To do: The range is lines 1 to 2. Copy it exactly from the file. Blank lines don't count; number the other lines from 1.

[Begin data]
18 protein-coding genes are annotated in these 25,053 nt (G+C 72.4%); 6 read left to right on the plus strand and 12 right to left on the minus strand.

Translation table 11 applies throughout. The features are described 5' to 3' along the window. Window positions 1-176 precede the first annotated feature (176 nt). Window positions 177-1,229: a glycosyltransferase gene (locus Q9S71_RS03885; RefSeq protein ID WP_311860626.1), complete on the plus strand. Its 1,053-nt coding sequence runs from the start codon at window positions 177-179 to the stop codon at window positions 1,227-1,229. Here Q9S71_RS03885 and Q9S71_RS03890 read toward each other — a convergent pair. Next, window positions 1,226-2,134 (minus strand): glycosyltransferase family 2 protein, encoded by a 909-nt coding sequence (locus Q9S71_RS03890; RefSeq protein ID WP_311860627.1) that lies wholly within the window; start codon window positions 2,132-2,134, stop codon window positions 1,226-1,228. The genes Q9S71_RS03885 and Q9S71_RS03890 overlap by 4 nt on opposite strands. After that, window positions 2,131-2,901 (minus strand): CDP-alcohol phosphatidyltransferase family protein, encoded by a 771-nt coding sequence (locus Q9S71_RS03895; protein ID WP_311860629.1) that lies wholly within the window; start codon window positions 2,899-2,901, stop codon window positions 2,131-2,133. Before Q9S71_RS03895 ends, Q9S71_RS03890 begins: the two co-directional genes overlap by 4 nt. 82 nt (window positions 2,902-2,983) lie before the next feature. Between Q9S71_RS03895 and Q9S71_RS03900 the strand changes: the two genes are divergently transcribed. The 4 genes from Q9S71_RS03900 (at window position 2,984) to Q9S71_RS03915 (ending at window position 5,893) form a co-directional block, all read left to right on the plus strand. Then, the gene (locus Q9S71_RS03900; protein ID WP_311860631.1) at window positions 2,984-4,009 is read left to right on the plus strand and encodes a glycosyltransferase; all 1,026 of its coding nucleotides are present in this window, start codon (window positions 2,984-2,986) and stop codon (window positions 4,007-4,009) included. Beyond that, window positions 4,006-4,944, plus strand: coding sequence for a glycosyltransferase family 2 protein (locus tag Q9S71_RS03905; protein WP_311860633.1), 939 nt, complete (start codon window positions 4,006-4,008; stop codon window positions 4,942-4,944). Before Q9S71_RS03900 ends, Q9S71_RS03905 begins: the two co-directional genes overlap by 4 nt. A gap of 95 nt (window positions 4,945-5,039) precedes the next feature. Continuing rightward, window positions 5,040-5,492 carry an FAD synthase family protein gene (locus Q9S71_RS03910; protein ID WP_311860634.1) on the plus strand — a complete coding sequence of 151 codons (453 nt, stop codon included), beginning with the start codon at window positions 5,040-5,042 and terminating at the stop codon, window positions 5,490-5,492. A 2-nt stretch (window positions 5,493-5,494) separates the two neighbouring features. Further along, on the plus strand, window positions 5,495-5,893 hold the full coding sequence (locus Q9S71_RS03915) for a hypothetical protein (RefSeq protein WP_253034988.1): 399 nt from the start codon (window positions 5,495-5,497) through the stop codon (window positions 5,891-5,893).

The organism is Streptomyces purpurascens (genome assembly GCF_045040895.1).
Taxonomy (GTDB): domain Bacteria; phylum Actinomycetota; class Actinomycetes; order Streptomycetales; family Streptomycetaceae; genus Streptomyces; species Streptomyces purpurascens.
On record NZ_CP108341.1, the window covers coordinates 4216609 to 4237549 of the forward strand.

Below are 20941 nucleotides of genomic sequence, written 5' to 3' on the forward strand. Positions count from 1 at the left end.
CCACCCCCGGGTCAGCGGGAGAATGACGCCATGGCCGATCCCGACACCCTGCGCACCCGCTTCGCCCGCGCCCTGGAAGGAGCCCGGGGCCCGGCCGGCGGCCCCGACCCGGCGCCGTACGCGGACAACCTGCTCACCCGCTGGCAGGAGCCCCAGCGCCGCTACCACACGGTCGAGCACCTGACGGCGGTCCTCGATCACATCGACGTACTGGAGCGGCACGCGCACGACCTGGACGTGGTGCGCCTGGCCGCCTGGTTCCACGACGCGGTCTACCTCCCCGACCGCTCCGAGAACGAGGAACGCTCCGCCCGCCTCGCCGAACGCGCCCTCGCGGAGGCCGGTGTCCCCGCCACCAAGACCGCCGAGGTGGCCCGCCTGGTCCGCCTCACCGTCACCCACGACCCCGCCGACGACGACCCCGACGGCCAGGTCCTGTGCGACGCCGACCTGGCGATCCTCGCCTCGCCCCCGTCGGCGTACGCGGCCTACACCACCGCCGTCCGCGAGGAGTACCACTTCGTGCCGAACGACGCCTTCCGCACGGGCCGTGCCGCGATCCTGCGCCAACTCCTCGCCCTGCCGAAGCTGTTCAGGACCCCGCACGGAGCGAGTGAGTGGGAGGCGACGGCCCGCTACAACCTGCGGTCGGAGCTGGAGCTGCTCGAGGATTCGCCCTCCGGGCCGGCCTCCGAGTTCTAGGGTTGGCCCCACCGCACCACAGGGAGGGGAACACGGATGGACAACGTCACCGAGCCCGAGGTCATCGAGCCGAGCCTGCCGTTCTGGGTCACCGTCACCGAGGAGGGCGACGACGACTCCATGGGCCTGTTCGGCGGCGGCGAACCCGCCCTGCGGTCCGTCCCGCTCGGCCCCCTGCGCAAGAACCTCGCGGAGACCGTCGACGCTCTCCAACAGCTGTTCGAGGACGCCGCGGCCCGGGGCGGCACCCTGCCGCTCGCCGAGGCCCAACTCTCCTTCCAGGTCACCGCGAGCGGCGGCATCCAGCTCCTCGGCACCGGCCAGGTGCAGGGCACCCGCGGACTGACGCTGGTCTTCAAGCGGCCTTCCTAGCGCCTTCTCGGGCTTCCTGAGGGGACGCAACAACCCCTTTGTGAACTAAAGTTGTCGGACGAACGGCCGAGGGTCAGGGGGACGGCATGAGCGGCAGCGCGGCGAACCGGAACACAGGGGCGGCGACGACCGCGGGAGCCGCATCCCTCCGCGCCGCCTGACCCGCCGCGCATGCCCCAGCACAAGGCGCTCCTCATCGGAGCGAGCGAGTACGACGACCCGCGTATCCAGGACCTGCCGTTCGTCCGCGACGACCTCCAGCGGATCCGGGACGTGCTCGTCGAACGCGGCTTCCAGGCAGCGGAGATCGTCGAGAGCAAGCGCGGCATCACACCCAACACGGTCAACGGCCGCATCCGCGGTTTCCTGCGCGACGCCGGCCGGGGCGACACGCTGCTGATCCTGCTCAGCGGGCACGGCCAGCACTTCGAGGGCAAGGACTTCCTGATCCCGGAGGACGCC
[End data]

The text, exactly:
18 protein-coding genes are annotated in these 25,053 nt (G+C 72.4%); 6 read left to right on the plus strand and 12 right to left on the minus strand.

Translation table 11 applies throughout. The features are described 5' to 3' along the window. Window positions 1-176 precede the first annotated feature (176 nt). Window positions 177-1,229: a glycosyltransferase gene (locus Q9S71_RS03885; RefSeq protein ID WP_311860626.1), complete on the plus strand. Its 1,053-nt coding sequence runs from the start codon at window positions 177-179 to the stop codon at window positions 1,227-1,229. Here Q9S71_RS03885 and Q9S71_RS03890 read toward each other — a convergent pair. Next, window positions 1,226-2,134 (minus strand): glycosyltransferase family 2 protein, encoded by a 909-nt coding sequence (locus Q9S71_RS03890; RefSeq protein ID WP_311860627.1) that lies wholly within the window; start codon window positions 2,132-2,134, stop codon window positions 1,226-1,228. The genes Q9S71_RS03885 and Q9S71_RS03890 overlap by 4 nt on opposite strands. After that, window positions 2,131-2,901 (minus strand): CDP-alcohol phosphatidyltransferase family protein, encoded by a 771-nt coding sequence (locus Q9S71_RS03895; protein ID WP_311860629.1) that lies wholly within the window; start codon window positions 2,899-2,901, stop codon window positions 2,131-2,133. Before Q9S71_RS03895 ends, Q9S71_RS03890 begins: the two co-directional genes overlap by 4 nt. 82 nt (window positions 2,902-2,983) lie before the next feature. Between Q9S71_RS03895 and Q9S71_RS03900 the strand changes: the two genes are divergently transcribed. The 4 genes from Q9S71_RS03900 (at window position 2,984) to Q9S71_RS03915 (ending at window position 5,893) form a co-directional block, all read left to right on the plus strand. Then, the gene (locus Q9S71_RS03900; protein ID WP_311860631.1) at window positions 2,984-4,009 is read left to right on the plus strand and encodes a glycosyltransferase; all 1,026 of its coding nucleotides are present in this window, start codon (window positions 2,984-2,986) and stop codon (window positions 4,007-4,009) included. Beyond that, window positions 4,006-4,944, plus strand: coding sequence for a glycosyltransferase family 2 protein (locus tag Q9S71_RS03905; protein WP_311860633.1), 939 nt, complete (start codon window positions 4,006-4,008; stop codon window positions 4,942-4,944). Before Q9S71_RS03900 ends, Q9S71_RS03905 begins: the two co-directional genes overlap by 4 nt. A gap of 95 nt (window positions 4,945-5,039) precedes the next feature. Continuing rightward, window positions 5,040-5,492 carry an FAD synthase family protein gene (locus Q9S71_RS03910; protein ID WP_311860634.1) on the plus strand — a complete coding sequence of 151 codons (453 nt, stop codon included), beginning with the start codon at window positions 5,040-5,042 and terminating at the stop codon, window positions 5,490-5,492. A 2-nt stretch (window positions 5,493-5,494) separates the two neighbouring features. Further along, on the plus strand, window positions 5,495-5,893 hold the full coding sequence (locus Q9S71_RS03915) for a hypothetical protein (RefSeq protein WP_253034988.1): 399 nt from the start codon (window positions 5,495-5,497) through the stop codon (window positions 5,891-5,893).